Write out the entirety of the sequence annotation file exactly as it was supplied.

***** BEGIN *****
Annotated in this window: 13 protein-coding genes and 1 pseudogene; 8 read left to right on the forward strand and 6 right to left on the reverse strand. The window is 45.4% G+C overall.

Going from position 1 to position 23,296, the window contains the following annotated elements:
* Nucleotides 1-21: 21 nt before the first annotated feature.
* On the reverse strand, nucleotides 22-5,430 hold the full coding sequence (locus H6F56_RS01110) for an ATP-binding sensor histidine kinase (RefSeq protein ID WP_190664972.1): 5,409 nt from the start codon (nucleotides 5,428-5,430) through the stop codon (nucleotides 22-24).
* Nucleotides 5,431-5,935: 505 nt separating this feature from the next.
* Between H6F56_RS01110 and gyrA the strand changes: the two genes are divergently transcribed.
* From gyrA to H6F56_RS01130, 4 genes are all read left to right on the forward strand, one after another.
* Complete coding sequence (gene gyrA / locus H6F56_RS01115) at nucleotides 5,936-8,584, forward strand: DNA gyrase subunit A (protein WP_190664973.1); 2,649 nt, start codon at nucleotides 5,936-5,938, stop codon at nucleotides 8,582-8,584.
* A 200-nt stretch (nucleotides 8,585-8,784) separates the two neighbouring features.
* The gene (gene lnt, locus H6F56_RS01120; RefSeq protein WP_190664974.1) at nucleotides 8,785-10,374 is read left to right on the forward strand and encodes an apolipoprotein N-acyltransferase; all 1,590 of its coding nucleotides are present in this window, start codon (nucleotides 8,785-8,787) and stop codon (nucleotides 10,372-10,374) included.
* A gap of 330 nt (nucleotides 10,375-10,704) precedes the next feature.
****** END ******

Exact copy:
Annotated in this window: 13 protein-coding genes and 1 pseudogene; 8 read left to right on the forward strand and 6 right to left on the reverse strand. The window is 45.4% G+C overall.

Going from position 1 to position 23,296, the window contains the following annotated elements:
* Nucleotides 1-21: 21 nt before the first annotated feature.
* On the reverse strand, nucleotides 22-5,430 hold the full coding sequence (locus H6F56_RS01110) for an ATP-binding sensor histidine kinase (RefSeq protein ID WP_190664972.1): 5,409 nt from the start codon (nucleotides 5,428-5,430) through the stop codon (nucleotides 22-24).
* Nucleotides 5,431-5,935: 505 nt separating this feature from the next.
* Between H6F56_RS01110 and gyrA the strand changes: the two genes are divergently transcribed.
* From gyrA to H6F56_RS01130, 4 genes are all read left to right on the forward strand, one after another.
* Complete coding sequence (gene gyrA / locus H6F56_RS01115) at nucleotides 5,936-8,584, forward strand: DNA gyrase subunit A (protein WP_190664973.1); 2,649 nt, start codon at nucleotides 5,936-5,938, stop codon at nucleotides 8,582-8,584.
* A 200-nt stretch (nucleotides 8,585-8,784) separates the two neighbouring features.
* The gene (gene lnt, locus H6F56_RS01120; RefSeq protein WP_190664974.1) at nucleotides 8,785-10,374 is read left to right on the forward strand and encodes an apolipoprotein N-acyltransferase; all 1,590 of its coding nucleotides are present in this window, start codon (nucleotides 8,785-8,787) and stop codon (nucleotides 10,372-10,374) included.
* A gap of 330 nt (nucleotides 10,375-10,704) precedes the next feature.